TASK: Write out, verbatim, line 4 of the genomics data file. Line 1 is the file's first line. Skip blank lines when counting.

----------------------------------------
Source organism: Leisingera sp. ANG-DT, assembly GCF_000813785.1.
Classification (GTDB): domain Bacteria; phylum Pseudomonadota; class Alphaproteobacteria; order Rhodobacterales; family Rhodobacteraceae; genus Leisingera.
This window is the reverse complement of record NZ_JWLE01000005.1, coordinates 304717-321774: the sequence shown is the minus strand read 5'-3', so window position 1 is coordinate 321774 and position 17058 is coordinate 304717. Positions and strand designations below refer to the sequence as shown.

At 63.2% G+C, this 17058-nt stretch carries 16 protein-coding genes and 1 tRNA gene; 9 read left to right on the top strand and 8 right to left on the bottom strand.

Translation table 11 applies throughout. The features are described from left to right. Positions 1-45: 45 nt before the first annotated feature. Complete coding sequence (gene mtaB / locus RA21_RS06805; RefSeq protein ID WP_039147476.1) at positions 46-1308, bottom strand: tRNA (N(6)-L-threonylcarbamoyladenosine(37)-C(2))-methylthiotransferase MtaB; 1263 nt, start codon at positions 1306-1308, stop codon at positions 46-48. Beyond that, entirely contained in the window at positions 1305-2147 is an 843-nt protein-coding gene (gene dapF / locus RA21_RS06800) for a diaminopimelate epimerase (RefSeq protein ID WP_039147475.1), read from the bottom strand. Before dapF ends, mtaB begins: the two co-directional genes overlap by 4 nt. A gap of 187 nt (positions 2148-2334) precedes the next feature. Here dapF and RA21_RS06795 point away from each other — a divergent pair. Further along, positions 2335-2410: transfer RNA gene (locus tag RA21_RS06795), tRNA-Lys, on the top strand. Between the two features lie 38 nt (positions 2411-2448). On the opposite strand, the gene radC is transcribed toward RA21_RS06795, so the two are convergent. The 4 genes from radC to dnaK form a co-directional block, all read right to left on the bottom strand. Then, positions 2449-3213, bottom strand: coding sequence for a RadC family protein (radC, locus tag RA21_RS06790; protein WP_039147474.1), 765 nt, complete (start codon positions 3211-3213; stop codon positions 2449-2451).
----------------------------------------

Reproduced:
At 63.2% G+C, this 17058-nt stretch carries 16 protein-coding genes and 1 tRNA gene; 9 read left to right on the top strand and 8 right to left on the bottom strand.